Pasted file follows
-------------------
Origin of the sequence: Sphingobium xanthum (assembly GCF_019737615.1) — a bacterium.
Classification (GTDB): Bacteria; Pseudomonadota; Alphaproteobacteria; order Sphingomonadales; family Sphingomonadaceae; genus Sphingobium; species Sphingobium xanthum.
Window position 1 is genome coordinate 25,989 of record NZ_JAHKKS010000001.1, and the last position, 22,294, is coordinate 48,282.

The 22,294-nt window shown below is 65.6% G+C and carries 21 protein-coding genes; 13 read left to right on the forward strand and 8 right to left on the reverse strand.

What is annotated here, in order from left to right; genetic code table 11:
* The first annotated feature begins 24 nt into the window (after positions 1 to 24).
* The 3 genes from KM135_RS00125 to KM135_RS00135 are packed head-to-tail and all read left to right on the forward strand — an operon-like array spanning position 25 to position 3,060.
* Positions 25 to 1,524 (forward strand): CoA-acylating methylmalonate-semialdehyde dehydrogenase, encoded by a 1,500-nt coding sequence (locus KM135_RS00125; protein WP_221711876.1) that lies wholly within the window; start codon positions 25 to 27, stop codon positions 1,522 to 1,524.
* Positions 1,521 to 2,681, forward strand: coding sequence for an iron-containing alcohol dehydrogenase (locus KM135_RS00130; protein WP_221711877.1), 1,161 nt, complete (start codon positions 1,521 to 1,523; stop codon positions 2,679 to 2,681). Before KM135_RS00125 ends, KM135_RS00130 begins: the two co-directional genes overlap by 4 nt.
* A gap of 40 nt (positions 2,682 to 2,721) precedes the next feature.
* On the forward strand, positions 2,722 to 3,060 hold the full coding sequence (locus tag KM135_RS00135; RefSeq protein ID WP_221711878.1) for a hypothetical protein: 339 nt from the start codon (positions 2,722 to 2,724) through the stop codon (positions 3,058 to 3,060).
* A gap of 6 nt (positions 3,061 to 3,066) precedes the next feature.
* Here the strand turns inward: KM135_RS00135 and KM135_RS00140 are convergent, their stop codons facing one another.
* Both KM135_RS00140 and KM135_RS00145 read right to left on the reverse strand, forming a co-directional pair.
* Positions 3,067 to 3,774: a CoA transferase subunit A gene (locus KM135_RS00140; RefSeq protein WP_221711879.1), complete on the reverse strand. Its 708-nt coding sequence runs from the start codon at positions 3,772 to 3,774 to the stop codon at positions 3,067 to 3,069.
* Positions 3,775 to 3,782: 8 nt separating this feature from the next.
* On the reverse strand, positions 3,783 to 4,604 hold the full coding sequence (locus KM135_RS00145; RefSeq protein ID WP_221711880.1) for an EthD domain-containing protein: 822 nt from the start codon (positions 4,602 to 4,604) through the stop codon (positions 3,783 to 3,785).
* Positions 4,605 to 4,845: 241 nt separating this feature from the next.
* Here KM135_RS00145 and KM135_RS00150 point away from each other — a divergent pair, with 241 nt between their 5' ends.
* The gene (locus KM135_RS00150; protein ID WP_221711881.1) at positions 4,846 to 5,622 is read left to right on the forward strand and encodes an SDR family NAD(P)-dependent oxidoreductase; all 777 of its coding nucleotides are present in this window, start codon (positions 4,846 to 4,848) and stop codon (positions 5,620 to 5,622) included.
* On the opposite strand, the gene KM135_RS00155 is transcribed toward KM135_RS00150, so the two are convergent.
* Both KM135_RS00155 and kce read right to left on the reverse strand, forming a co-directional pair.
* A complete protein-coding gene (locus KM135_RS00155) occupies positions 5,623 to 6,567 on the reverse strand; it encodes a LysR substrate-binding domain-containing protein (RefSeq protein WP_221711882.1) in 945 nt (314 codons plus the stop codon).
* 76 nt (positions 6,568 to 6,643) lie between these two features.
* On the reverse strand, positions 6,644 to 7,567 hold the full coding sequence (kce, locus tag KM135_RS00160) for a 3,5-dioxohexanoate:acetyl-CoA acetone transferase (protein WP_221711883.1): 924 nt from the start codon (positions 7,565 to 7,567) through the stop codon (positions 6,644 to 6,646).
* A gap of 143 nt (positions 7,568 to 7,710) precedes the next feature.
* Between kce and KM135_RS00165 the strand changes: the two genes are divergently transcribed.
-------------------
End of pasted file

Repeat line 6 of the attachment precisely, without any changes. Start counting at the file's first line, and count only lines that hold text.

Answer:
* The first annotated feature begins 24 nt into the window (after positions 1 to 24).